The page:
It would fantastic to see more initiatives like Digital Villages that are specifically committed to a comprehensive community approach.

    On the other hand, I wonder how much we should rely on voluntary corporate responsibility efforts that would otherwise be the primary mandate of public sector efforts.

    Thanks in advance for your thoughts.

    Cindy J Wong, PhD
    Policy Researcher & Evaluator

  • BY David Fetterman

    ON November 30, 2012 11:16 AM

    Dr. Wong,

    You raise an important point about who is fundamentally responsible for social change in society.

    The obvious answer, as I am sure you would agree, is all of us. 

    Government has a significant role.  However, it has limited prospects at the moment given shrinking dollars, the looming fiscal cliff, as well the prospect of, what Sergey Brin and many of us see as, continued divisive political partisanship. 

    Individual citizens, like us, continue to play an important role.  Our roles may range from personal financial contributions to service in food banks and shelters (particularly important right now during the holiday season).  We also serve as individual change agents, helping to organize community groups and organizations.

    Foundations (and corporate philanthropists), however, have had a unique role to play in society.  Historically they have been innovators (or facilitate innovators), planting a seed (or more recently make a venture capital-like investment) and watching (or helping) it grow, eventually on its own. 

    Foundation roles and investments have assumed many forms.  One form is referred to as outcome-oriented philanthropy.  This is where a donor has clearly defined goals, uses evidence-based strategies, and ideally works with grantees to monitor progress and assess their efforts. 

    A colleague of mine, Paul Brest, former president of the William and Flora Hewlett Foundation (and former Dean of the Law School at Stanford), differentiates between types of outcome-oriented philanthropy - highlighting the role of supporting organizations and problem-solving philanthropy. 

    Foundations traditionally support individual organizations to solve societal problems.  Problem-solving philanthropy focuses on solving the problem rather than supporting individual nonprofits.

    Paul has an eloquent piece about outcome-oriented philanthropy in SSIR titled “A Decade of Outcome-Oriented Philanthropy” (Spring 20123).  It is online at:

    The HP Digital Village Initiative is a blend of these two approaches, investing in specific organizations and attempting to address larger social issues, such as the digital divide, by assembling a host of experts, policymakers, and practitioners.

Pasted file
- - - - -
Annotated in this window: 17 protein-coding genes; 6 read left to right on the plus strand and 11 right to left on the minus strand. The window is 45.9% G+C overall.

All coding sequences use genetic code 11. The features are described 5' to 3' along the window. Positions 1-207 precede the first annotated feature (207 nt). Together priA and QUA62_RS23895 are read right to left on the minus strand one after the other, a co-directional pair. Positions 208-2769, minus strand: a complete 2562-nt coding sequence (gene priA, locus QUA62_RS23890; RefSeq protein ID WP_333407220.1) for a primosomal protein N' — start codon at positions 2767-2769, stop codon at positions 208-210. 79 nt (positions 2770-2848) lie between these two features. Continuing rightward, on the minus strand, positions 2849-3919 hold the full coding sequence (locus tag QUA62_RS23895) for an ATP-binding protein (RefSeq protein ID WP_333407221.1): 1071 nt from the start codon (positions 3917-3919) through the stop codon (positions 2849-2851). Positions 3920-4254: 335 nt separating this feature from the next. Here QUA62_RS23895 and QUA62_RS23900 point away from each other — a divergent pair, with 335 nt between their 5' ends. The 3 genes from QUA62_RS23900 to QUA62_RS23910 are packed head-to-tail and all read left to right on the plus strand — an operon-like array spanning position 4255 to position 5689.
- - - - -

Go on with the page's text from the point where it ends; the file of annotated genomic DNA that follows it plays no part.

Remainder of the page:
The HP Digital Village Initiative is unique in many respects, however, because it turns some of the conventional wisdom on its head. It allowed community members to chart their own future, but not in a vacuum. They had specific digital and fiscal parameters.  Nevertheless, it was fundamentally community driven, designed to build capacity and what Bandura refers to as self-efficacy. In addition, the sponsors did not abdicate their responsibility.  They remained in the game, providing guidance, expertise, and support. 

    Unlike many initiatives, the HP Digital Village was accompanied by evaluation.  Specifically, it was driven by an Empowerment Evaluation engine, in which sponsors and grantees learned to monitor and assess their performance together; allowing for mid-course corrections as needed and increasing the probability of accomplishing specific goals and outcomes.

    [For additional detail about the empowerment evaluation approach see Empowerment Evaluation Principles in Practice (Fetterman and Wandersman, 2005).]

    The Initiative worked in part because it cultivated a sense of ownership about the project.  In addition, it was a practical, flexible (and community-based) blend of reinforcing approaches, instead of an orthodox, rigid adherence to doctrine (and exclusively top-down) approach to facilitating social change. 

    In essence, I agree with you that we can not solely rely on voluntary corporate responsibility efforts, including corporate philanthropic efforts.  It is a distributed or shared responsibility. However, in light of current conditions I think corporate philanthropy has a particularly significant role to play and represents one of our best options as we all help to revitalize a nation.

    Best wishes.

    Dr. David Fetterman
    President & CEO, Fetterman & Associates
    (Stanford Alumnus and 25 Years of Experience at Stanford University)